Why are Bitcoin miners struggling so much? Core Scientific file for bankruptcy
- Core Scientific was worth over $4 billion last summer, but is down 985 form all-time highs
- Rising electricity costs are hiking costs with falling Bitcoin prices hurting revenue
- With hash rate near all-time highs, the entire mining industry is struggling
The crypto winter continues to take victims. The latest to succumb to Chapter 11 bankruptcy is Bitcoin miner Core Scientific.
Bitcoin’s plummeting price has quelled revenues significantly and, while cashflow is still positive, the revenue is not enough to cover operational costs. The goal is for the company to restructure under the Chapter 11 process rather than entirely liquidate.
Core Scientific has been struggling all year, in line with miners across the industry as they get squeezed on both ends – falling revenue in the form of Bitcoin prices and rising costs as a result of surging electricity costs across the globe.
The stock was trading at a market cap north of $4 billion last summer, but has now fallen 98% from all-time highs, its current market cap $70 million.
The share price did triple in short order last week when financial services company B. Riley offered to provide the company with $72 million in non-cash financing. The stock has since given up some of those gains.
Mining industry struggling
Across the entire industry, miners are finding it tough. Electricity costs and the Bitcoin price are the two most vital inputs for the bottom line of a bitcoin miner, and both have moved significantly against them this year.
So too has the hash rate, with it straddling near all-time highs for a lot of the year. A higher hash rate means more computing power is demanded to verify transactions on the Bitcoin blockchain. While a higher hash rate is thus seen as a positive because it increases the security of the network – it would cost more energy and time to take over the network – it also weighs on miners’ profit margins.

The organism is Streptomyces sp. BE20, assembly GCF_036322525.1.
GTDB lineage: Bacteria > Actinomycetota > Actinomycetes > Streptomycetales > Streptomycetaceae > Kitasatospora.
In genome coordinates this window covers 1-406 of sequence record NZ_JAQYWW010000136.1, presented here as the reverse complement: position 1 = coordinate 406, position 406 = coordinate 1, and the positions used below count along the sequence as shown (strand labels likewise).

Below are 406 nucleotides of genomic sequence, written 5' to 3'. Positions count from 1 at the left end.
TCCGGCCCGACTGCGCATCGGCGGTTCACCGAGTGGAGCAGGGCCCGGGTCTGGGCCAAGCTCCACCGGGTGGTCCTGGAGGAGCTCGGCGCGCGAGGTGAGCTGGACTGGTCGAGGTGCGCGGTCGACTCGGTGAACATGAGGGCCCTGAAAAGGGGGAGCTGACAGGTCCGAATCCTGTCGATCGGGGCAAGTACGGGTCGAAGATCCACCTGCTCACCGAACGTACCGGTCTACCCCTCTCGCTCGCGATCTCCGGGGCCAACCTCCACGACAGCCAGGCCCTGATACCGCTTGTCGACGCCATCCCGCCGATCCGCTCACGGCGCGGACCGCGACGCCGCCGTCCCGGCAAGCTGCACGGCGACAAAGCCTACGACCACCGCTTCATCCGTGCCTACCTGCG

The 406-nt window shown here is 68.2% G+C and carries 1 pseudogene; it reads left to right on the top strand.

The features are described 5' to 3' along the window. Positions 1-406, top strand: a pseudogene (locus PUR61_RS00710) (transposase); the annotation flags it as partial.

When the hash rate hit another all-time high of 250 TH/s in early October, blockchain analytics company Glassnode warned that “miners are somewhat on the cusp of acute income stress”. This latest story about Core Scientific proves that.
Looking at miner reserves, the number of bitcoins held by the large mining pools has also been steadily decreasing this year.
Mining stocks are a levered bet on Bitcoin
It’s a poignant reminder that with these mining companies’ revenue denominated in Bitcoin, they are obviously extremely volatile stocks. Unfortunately, this year has brought the perfect storm giving rise to not only falling Bitcoin prices, but rising costs in the form of electricity, meaning miners have been hit twice as hard.
Looking at share prices, many companies have fallen further than the price of Bitcoin, which as I write this is trading at $16,800, down 64% on the year. Many mining companies are seeing losses that dwarf that in 2022.
They’ll hope that 2023 will bring better fortunes. But for Core Scientific, the road head is murkier. Now embroiled in the Chapter 11 process, it will hope to restructure and weather the storm, but there is no getting around the fact that the market for miners is likely to remain torrid in the short to medium term, at least.
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